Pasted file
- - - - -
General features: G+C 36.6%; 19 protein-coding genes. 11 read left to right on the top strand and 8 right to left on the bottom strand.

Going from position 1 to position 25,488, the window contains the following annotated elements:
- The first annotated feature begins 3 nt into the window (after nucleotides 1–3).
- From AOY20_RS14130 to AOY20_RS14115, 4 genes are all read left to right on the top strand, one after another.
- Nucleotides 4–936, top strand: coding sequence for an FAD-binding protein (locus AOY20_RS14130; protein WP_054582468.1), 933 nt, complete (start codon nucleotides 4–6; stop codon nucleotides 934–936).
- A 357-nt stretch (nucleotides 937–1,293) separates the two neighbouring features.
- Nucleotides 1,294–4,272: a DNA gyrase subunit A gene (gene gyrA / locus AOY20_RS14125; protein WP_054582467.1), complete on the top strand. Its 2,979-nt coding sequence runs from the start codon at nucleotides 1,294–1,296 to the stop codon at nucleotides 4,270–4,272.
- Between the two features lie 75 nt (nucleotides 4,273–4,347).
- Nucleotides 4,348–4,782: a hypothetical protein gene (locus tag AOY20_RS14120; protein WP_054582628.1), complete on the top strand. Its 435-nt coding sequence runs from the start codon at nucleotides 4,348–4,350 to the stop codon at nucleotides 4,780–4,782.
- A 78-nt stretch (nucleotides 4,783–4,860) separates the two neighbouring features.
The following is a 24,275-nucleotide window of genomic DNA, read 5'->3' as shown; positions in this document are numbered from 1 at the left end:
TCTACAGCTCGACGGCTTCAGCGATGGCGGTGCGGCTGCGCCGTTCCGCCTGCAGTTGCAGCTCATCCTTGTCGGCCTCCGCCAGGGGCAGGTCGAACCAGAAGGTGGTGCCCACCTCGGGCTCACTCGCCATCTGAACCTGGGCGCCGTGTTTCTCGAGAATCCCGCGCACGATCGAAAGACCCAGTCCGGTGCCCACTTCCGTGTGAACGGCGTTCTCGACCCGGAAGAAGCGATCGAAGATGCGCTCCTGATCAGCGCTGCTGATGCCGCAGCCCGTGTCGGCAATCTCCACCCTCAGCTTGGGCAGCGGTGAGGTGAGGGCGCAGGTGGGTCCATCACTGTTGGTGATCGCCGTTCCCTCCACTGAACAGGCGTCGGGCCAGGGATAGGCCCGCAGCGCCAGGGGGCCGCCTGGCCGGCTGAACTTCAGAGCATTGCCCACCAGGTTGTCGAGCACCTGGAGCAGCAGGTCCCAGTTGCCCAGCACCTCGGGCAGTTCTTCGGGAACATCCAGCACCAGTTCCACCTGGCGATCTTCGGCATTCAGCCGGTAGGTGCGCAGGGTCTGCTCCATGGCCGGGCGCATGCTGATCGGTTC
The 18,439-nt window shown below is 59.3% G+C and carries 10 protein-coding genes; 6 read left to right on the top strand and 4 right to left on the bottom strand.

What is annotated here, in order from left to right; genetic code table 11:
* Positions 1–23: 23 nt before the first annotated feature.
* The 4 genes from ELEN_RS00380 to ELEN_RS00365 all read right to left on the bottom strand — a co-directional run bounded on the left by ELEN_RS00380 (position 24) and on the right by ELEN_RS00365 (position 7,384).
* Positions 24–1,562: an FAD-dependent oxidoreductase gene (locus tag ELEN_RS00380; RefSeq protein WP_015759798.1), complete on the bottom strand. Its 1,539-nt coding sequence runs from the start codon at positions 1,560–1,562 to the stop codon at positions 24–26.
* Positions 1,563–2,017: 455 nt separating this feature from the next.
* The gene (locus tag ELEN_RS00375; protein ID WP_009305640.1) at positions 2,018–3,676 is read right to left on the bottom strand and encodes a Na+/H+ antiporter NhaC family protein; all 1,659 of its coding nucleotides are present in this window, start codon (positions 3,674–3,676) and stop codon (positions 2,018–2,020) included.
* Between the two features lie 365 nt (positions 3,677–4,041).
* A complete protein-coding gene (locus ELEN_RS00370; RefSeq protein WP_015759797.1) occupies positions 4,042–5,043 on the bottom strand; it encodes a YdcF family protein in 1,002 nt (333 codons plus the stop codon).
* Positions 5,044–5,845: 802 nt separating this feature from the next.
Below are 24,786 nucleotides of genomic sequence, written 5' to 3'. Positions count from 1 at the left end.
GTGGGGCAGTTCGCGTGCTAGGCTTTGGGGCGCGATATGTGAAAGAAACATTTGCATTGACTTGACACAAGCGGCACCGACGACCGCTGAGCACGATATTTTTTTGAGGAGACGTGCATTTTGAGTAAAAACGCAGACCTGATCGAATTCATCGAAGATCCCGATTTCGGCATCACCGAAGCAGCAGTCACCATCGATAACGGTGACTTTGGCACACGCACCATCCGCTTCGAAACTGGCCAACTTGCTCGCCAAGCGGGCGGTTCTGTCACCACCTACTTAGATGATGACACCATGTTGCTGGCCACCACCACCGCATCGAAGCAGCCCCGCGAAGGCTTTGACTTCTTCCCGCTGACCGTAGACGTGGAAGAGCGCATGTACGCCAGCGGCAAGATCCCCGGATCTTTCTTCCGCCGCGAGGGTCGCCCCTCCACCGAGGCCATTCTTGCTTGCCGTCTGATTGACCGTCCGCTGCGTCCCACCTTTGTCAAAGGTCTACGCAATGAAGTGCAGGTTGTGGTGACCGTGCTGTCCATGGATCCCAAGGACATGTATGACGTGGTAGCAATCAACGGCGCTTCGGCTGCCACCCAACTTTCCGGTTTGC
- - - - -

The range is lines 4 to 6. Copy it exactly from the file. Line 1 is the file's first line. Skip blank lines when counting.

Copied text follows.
- From AOY20_RS14130 to AOY20_RS14115, 4 genes are all read left to right on the top strand, one after another.
- Nucleotides 4–936, top strand: coding sequence for an FAD-binding protein (locus AOY20_RS14130; protein WP_054582468.1), 933 nt, complete (start codon nucleotides 4–6; stop codon nucleotides 934–936).
- A 357-nt stretch (nucleotides 937–1,293) separates the two neighbouring features.